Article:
In a few days an innocent man—Salauddin Quader Chowdhury—will be executed in Bangladesh unless the country’s Honorable Supreme Court grants an appeal to allow exculpatory evidence to be presented. How do I know that he is innocent? Because I am a witness who can prove that he was out of the country when his alleged crimes were committed. But unfortunately my testimony has not been considered.

Chowdhury is a leader in the opposition Bangladesh Nationalist Party, a six-time member of Parliament, a former cabinet minister, and adviser to a former prime minister. In 2010, security forces suddenly and inexplicably arrested Chowdhury under the suspicion that he was involved in an arson attack on a car during a political demonstration against the government. There was no outstanding warrant against him at the time.

Even members of the current ruling party, the Awami League, stated that the arrest was suspicious for taking place on December 16, a Bangladesh National holiday. Immediately after his arrest, Chowdhury was imprisoned and tortured for five days (a fact confirmed by Amnesty International and the United Nations).

Chowdhury has been imprisoned ever since. In October 2013, he was brought before the International Crimes Tribunal (ICT) in Bangladesh, which issued a death sentence against him after a hasty trial.

The former United States Ambassador-at-Large for Global Justice, Stephen Rapp, visited Bangladesh several times and on behalf of the U.S. urged that the government and the ICT to make changes to comply with universal fair trial standards. This position was echoed by many international organizations including Human Rights Watch, the Office of the United Nations High Commissioner for Human Rights, the International Center for Transitional Justice and the International Commission of Jurists.

According to the above organizations, the ICT is a domestic court that does not apply the rules of jurisprudence of Bangladesh, nor does it comply with international law.  Anyone who is accused of a crime in this court automatically loses their rights to a fair trial. The tribunal sets its own rules and standards for evidence, which include hearsay without corroboration. 

In December 2012 The Economist published an article exposing the Bangladeshi government’s interference in the Tribunal's decisions. Subsequently the judge resigned midtrial, although it still led to death sentence for the opposition party members despite the fact that none of the judges had heard the case in its entirety.

In Chowdhury’s case the ICT sentenced him to death two years ago for nine offenses that took place in Bangladesh in April and July 1971, during the unrest in those days. Crucially, during the said period, Chowdhury was in Pakistan as a student at Punjab University.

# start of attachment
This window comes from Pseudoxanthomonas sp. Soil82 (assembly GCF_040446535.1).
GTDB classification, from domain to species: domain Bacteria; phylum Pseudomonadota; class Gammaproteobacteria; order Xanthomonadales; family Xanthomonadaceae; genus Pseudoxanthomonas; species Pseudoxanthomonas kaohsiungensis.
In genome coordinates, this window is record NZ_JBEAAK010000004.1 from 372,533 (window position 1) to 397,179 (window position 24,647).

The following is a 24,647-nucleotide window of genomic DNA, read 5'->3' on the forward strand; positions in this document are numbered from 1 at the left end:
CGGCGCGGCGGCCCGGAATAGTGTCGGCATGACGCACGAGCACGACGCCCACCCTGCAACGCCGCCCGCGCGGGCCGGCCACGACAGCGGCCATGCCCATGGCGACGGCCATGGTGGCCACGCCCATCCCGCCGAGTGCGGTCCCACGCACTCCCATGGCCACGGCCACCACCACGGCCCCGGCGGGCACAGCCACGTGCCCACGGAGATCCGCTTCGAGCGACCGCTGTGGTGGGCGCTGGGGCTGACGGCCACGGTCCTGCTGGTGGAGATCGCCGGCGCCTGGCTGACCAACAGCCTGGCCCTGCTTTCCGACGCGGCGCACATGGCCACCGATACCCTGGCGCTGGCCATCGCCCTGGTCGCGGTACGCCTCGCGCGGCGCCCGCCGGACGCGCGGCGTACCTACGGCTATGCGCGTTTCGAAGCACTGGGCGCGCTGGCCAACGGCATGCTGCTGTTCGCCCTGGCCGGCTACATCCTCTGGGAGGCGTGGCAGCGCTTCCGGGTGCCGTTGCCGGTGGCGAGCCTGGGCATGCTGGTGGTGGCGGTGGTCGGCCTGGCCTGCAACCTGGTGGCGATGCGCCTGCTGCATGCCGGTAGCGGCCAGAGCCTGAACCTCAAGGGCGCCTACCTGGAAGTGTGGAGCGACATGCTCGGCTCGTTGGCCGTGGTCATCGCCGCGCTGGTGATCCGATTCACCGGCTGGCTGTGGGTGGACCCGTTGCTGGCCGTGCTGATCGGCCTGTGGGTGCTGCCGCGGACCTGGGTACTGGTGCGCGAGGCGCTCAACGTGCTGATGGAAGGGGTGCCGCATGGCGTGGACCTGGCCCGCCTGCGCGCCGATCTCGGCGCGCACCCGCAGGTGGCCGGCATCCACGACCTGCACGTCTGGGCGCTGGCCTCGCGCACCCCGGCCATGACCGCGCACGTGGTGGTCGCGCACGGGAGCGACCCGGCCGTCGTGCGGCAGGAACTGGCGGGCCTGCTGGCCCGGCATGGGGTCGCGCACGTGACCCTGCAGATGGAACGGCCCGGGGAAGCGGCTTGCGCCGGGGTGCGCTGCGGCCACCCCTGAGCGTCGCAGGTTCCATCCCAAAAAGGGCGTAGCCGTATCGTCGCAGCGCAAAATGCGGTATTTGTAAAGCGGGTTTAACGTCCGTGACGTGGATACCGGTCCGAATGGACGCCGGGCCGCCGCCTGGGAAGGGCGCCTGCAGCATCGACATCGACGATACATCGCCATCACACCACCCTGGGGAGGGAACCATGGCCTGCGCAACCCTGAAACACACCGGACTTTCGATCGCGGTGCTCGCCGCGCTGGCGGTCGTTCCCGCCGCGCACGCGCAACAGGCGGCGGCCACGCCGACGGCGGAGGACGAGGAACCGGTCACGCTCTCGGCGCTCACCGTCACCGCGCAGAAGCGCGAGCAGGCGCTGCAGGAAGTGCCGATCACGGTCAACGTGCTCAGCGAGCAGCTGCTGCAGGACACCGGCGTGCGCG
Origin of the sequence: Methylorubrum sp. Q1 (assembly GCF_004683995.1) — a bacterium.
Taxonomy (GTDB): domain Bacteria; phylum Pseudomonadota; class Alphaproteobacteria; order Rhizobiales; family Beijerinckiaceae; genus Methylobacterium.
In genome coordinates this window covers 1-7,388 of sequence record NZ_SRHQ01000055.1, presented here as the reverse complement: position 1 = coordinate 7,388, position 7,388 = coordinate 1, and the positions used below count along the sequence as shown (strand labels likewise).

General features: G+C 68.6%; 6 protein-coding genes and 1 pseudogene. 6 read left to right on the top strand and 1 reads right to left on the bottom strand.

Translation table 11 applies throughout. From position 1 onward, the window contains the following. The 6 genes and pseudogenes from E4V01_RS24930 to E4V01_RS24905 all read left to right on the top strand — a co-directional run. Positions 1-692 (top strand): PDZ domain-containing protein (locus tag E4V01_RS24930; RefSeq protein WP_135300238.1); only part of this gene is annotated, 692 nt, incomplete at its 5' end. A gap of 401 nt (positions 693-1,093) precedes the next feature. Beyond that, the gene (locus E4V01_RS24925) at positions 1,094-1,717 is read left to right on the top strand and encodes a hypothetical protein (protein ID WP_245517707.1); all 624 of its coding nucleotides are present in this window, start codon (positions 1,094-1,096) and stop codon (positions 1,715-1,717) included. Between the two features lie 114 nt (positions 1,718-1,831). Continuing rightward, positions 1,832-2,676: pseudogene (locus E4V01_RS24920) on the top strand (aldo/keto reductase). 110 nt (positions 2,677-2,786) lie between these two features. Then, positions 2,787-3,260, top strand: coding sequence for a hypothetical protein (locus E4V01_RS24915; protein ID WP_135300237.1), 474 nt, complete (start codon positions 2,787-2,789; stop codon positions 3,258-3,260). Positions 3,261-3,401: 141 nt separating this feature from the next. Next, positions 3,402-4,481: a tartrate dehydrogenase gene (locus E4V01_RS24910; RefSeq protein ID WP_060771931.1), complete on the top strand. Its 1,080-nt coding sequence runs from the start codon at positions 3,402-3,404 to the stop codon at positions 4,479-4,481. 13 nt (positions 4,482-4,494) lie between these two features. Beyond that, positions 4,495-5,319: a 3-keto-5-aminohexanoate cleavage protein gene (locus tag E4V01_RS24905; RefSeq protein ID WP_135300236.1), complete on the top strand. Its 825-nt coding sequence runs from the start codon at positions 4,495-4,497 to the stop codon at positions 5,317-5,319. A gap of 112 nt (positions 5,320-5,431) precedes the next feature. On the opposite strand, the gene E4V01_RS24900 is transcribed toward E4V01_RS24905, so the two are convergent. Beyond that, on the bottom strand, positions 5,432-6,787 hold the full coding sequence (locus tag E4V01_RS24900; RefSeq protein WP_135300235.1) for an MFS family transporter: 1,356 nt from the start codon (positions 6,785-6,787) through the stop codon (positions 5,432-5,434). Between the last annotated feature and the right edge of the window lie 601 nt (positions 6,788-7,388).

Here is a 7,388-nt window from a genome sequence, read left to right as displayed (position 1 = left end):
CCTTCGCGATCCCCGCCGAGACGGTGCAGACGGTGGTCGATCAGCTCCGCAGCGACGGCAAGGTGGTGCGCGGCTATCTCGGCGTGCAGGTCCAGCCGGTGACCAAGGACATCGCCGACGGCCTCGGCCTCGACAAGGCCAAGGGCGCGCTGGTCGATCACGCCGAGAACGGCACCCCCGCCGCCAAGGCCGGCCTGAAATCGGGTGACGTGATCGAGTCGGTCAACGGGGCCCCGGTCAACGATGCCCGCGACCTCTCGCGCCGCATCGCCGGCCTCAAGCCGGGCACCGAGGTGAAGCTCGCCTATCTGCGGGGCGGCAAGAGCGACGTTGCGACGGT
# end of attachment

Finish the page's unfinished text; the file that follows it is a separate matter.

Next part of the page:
During the trial, Chowdhury was allowed only four defense witnesses while the tribunal was allowed 41. The tribunal did not allow several reliable crucial defense witnesses to testify that Chowdhury was in Pakistan during that period.

Six of the witnesses -- including myself, a former U.S. ambassador, and a former member of the Pakistan legislative assembly and a former Federal minister -- live outside of Bangladesh.

Here is what I gave as an affidavit under oath:

I have known Salauddin Chowdhury, since January 1964, when we attended school in Bahawalpur West Pakistan. Salauddin Chowdhury is charged with crimes that are said to be committed in April and July 1971 in East Pakistan (now Bangladesh). Whereas I met him regularly in Karachi in April 1971, before he joined university in Lahore. I also visited him while he lived in Lahore most of the time until August. Based on what I saw in 1971, I believe that the conviction of Salauddin Chowdhury is a grave injustice.  I remain ready to testify in court under oath at any time.

I was disappointed to note that on technical grounds the Honorable Supreme Court dismissed my sworn affidavit and decided to uphold the conviction. But it is not just my word, there are several other reliable witnesses who can testify that Chowdhury was outside Bangladesh at the time the crimes were committed, however their sworn statements were also not considered.

Why not hear what the witnesses have to say? Is this not more than a reasonable doubt that Chowdhury did not commit the crimes?

On November 2, the Honorable Supreme Court will review Salauddin Chowdhury’s sentence and his petition to allow written affidavits from eight witnesses. If the court does not allow the testimony, it will most likely order Chowdhury to death by hanging, an irreversible perversion of due process and justice, which is a violation of universally accepted basic human rights.

Chowdhury could not have committed these crimes in April and June 1971 – I know. I am a personal witness that he was out of the country (now Bangladesh).

The evidence of the case can only lead to one conclusion: Chowdhury is innocent and Bangladesh’s Honorable Supreme Court must dismiss the charges or allow a fair trial.

For the future of her country, Prime Minister Sheik Hasina must allow a fair trial for Chowdhury and disband the International Crimes Tribunal. The U.S. Government joined by the international community must take immediate action to address these injustices before it is too late to save Salauddin Quader Chowdhury.

Soomro is the former prime minister (2007—2008) and president (2008) of Pakistan.